Picture this scenario: A "cloud" filesharing service, backed by some well-known investors and in the business for a few years, provides a service that allows clients to share files and folders with others.
UserA sends a folder to UserB with no password security (default setting). The link arrives in an email as:
UserB visits the link. The parameters for the POST following the GET for that link look like:
POST /publicPage.json HTTP/1.1
In a proxy, UserB changes the 'pubFolderPath=' value to '%2FPrivate' (or just %2F for a listing of the users' root directory).
UserB can now view and traverse all folders that UserA has access to (Shared and Private) without ever logging in. If UserA is an admin, UserB can now access *every* subdirectory for the given domain and files contained inside, including the data in all other users' private directories.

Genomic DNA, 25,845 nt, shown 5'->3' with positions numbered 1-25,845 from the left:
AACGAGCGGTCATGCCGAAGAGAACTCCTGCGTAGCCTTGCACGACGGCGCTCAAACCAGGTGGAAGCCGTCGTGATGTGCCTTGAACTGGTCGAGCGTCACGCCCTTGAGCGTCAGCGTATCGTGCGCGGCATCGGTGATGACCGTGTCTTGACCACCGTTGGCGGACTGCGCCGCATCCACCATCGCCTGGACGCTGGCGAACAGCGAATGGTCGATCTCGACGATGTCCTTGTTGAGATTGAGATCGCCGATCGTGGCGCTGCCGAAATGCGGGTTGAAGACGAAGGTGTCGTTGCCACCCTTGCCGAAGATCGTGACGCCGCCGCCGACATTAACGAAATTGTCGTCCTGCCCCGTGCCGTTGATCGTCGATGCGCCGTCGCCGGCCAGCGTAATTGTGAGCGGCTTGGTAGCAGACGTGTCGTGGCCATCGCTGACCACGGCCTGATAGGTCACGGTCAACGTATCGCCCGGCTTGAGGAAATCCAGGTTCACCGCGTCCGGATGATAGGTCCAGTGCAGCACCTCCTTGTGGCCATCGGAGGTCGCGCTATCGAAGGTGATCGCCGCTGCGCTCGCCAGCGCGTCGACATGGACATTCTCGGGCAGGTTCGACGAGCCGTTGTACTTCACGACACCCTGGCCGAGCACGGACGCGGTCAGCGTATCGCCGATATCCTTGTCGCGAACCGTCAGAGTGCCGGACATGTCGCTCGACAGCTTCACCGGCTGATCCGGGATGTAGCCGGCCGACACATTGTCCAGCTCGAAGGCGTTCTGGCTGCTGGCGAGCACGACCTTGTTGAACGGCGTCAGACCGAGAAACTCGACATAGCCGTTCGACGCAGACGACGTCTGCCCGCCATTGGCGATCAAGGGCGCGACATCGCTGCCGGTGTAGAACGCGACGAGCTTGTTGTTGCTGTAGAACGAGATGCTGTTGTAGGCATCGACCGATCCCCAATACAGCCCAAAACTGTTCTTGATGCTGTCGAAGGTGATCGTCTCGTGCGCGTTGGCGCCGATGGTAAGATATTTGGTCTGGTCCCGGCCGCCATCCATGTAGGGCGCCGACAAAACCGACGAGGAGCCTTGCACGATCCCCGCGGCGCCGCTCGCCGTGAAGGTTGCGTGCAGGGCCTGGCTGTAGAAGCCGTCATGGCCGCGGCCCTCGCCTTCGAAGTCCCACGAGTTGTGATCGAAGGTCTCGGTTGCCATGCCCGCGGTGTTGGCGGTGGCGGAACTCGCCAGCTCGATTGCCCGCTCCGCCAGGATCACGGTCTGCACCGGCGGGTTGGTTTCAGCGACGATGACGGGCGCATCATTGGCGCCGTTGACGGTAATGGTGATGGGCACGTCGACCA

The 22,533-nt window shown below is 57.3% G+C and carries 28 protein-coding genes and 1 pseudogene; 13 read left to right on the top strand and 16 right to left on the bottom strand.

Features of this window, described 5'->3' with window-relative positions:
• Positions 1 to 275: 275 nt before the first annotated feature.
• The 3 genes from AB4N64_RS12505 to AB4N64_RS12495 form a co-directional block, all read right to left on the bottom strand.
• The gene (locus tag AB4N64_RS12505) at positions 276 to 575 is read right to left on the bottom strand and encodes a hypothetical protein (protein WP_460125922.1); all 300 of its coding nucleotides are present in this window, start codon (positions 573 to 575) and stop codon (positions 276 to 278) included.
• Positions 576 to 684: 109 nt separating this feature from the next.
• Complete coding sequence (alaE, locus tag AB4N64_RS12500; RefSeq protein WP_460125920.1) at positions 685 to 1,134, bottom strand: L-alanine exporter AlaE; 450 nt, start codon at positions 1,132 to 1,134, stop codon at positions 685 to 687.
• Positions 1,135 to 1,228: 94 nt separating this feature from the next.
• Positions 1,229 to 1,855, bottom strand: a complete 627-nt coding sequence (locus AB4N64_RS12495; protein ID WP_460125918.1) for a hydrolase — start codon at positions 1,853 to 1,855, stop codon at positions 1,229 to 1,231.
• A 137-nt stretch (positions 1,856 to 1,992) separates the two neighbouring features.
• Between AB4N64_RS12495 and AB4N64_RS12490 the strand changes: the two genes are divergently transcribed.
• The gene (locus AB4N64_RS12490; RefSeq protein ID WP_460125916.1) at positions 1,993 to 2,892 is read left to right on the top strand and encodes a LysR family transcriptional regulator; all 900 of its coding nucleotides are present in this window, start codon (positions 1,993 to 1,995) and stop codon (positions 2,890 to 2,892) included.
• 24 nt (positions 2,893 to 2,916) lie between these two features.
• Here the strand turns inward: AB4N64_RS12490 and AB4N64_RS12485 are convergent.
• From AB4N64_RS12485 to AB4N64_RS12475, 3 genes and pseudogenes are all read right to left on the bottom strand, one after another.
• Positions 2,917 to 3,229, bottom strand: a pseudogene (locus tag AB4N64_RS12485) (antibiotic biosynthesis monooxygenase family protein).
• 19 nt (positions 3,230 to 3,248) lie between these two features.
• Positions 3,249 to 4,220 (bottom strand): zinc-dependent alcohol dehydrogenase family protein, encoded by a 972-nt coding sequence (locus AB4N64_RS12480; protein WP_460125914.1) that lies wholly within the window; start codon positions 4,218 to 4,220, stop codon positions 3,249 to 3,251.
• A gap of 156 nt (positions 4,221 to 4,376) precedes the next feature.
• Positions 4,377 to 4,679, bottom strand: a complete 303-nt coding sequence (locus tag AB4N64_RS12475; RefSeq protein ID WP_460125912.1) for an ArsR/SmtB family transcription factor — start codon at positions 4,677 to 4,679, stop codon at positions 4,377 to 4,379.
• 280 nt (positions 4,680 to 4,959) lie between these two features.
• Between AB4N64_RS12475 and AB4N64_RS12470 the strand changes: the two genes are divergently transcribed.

A simple GoogleDork digs up many similar "companyXYZ" links for other subdomains.
While the company name is fake, the scenario was very real and jeopardized client data that was entrusted to be secure.
Once reported to unknown-filesharing-company, the problem was addressed in a serious manner and a fix was rolled out later that same day. They were sure to mention that they use the services of a "3rd party penetration testing company" to keep their application secure, but as chance would have it, this public-facing piece of the app was not being tested because it was a new feature…a new feature that had been out in the wild for months.